Commentary: I’ve run 10,000 miles, but I’m not sure where it’s gotten me

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William Carter, columnist

William Carter is a retired longtime Franklin city employee and published author. He may be contacted at

Ten thousand miles.

Cue the reverb and the Elvis-entry music and I’ll say it again.  

Ready? Ten thousand miles.

I’ve been keeping a log of my daily runs for the past few years now, writing down route, mileage, weather, weird and strange encounters with weird and strange people, dead possum and armadillo count, etc.  

It borders on obsession, I know, but before anyone judges me, keep in mind that logging running miles is no stranger than knowing the shoe size of the quarterback for the 1978 Jets or what type of bologna Dale Earnhardt Jr. likes to eat. And, believe me, I know people who can absolutely tell you what brand of bologna Dale Earnhardt Jr. likes to eat, as well as the exact date he had his latest colonoscopy, how long he brushes his teeth, what he puts on his oatmeal and whether or not he talks to his dog when no one else is around.  

So, I guess what I’m trying to say is that obsession is in the eye of the beholder.  

Anyway, 10,000 miles. Wow. That’s the equivalent of laying 10,000 single miles end to end or enough space for a soccer mom to safely parallel park an SUV in front of Starbuck’s. If I’d had a destination, I could have run to Kroger and back 3,333 times or maybe, just maybe, reached the borders of Our Town’s urban sprawl area by now. If headed for the moon, 10,000 miles would have me in orbit, slowly tumbling head over heels, dead from lack of oxygen, and covered with ice crystals.  

Why, 10,000 miles is, almost, half the distance Donald Trump has traveled in a golf cart since he’s been in office. It boggles the mind.

Time-wise, if I use an average of 8½ minutes per mile, I have spent 1,417 hours on the road. In that time, I could have watched 2,833 episodes of “Gilligan’s Island” or sat through six sermons by any south Georgia Baptist preacher. 

Or, 21,250 bags of microwave popcorn, not to mention burritos, would be ready to eat. In 1,417 hours, a couple of members of Our Town’s Board of Mayor and Aldermen – I won’t say who —  would maybe, but probably not, be tired of hearing the sound of their own voices by now. Nah, probably not.

If broken down into 24-hour periods, more than 59 days and nights of my life so far have been given over to running. Regimes have risen, and then fallen, in less time, and roughly 6,000 new banks and unaffordable apartment complexes have been built in the area.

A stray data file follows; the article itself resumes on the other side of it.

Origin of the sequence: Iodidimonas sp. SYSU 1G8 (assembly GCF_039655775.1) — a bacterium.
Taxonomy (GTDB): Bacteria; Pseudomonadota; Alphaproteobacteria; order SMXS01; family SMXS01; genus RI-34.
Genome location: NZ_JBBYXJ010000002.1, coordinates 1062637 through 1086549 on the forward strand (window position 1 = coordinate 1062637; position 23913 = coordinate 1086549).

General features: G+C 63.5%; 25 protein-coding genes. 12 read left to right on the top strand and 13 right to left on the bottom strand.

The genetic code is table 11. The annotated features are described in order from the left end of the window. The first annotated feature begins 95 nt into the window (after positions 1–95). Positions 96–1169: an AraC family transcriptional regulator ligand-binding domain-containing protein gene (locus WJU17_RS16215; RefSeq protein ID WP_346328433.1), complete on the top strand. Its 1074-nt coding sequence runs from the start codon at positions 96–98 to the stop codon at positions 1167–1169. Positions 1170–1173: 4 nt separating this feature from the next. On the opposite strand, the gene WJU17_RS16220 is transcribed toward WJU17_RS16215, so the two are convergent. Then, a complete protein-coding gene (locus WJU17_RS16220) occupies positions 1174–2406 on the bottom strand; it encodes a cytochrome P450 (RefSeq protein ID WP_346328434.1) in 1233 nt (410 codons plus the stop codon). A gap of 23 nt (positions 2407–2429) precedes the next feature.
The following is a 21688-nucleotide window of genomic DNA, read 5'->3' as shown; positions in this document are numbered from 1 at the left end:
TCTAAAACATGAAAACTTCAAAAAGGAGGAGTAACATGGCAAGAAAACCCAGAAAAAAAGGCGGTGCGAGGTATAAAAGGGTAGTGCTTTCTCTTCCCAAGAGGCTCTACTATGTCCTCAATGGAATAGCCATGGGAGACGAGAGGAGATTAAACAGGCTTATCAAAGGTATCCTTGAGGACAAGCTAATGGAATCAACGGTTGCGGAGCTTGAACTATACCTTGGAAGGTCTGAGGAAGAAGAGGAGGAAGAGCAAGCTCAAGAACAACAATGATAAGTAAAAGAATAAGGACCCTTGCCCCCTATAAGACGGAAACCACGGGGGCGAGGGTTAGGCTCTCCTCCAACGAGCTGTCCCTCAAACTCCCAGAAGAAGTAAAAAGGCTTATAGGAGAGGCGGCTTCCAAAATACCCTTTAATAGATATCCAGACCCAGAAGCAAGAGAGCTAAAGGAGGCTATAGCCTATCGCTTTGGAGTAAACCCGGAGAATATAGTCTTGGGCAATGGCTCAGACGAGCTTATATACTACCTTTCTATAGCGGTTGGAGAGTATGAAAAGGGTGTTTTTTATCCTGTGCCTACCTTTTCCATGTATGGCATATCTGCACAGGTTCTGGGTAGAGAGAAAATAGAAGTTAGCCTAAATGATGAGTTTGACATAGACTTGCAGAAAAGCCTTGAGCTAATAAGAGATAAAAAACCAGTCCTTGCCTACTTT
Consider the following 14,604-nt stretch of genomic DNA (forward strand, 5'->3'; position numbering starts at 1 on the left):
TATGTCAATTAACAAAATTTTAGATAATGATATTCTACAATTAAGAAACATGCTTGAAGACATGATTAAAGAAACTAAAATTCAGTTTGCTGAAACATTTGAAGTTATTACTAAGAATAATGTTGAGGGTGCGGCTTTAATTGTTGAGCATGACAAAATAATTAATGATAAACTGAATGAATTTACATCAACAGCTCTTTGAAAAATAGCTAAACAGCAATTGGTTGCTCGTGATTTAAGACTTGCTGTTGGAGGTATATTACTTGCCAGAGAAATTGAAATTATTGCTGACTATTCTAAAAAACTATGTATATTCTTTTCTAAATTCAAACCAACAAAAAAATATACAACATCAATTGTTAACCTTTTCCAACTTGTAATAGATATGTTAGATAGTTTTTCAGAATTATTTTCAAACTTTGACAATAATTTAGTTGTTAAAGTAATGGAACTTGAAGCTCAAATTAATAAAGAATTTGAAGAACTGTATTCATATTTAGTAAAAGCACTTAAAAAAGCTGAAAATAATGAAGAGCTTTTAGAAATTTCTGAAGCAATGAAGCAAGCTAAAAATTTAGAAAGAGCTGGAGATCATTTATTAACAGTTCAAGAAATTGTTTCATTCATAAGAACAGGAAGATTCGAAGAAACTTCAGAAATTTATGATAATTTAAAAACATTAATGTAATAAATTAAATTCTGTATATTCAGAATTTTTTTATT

In those 59 days, I could have probably learned to speak Spanish, eaten two elephants, maybe grown enough hair on one side of my head for a partial comb-over, or taken the time to remove the mummified squirrel from the old golf bag in my shed. Fifty-nine days is enough time to plant, then harvest, a crop of green beans, or watch 26 generations of sea monkeys never build underwater kingdoms or learn to ride unicycles.

My 10,000 miles have worn out 16 pairs of running shoes and Love Weasel has cursed damp running shorts hanging on the towel rack in some of the most colorful use of language ever uttered by a fine lady who doesn’t otherwise cuss very much.  

My blue bandannas have faded to gray from sun and salt, and I don’t have the heart to discard the 80-something pairs of socks worn through at the heels — there’s some use in them, I just know it. 

The innards of three running radios have rusted away from sweat, but my 5-year-old Father’s Day Timex still keeps the beat without a single battery change. I have enough 5K and 10K race T-shirts to blanket the backyard and one wall of my little office is well on its way to being completely covered with numbered bibs. The tiny gold man atop my lone race trophy (first in my age group when there was no one else in my age group) runs forever on the shelf beside a skull carved from a coconut and a baseball autographed by Hank Aaron. 

Physically, I feel better than ever, but sometimes my knees don’t want to work, and sometimes these days I shuffle more than run. I’ve lost, and then grown again, several toenails. My feet are ugly and I have a scar on one shin from falling over a rock wall when I once had to stop and, uh, do my business beside the road by the light of an early, morning moon. Whoever threw away that McDonald’s bag that still had a couple of napkins in it, thank you, thank you very much.

I’ve tried every energy bar and energy drink known to man and can say, for me at least, nothing beats a bowl of grits and a bottle of water. What few chest hairs I had before I started running have all been ripped away by the Band-Aids I use to cover my nipples during long runs. Just ask any serious runner. They’ll know what I mean.

Some miles were awful, but most have been better than I could ever describe. I have attained the mythical “runner’s high” a few times. I know it’s real, those three or four miles of bliss, that perfect run.

Ten thousand miles.

I’m going to bed.

I’m exhausted.

William Carter is a retired longtime Franklin city employee and published author. He may be contacted at


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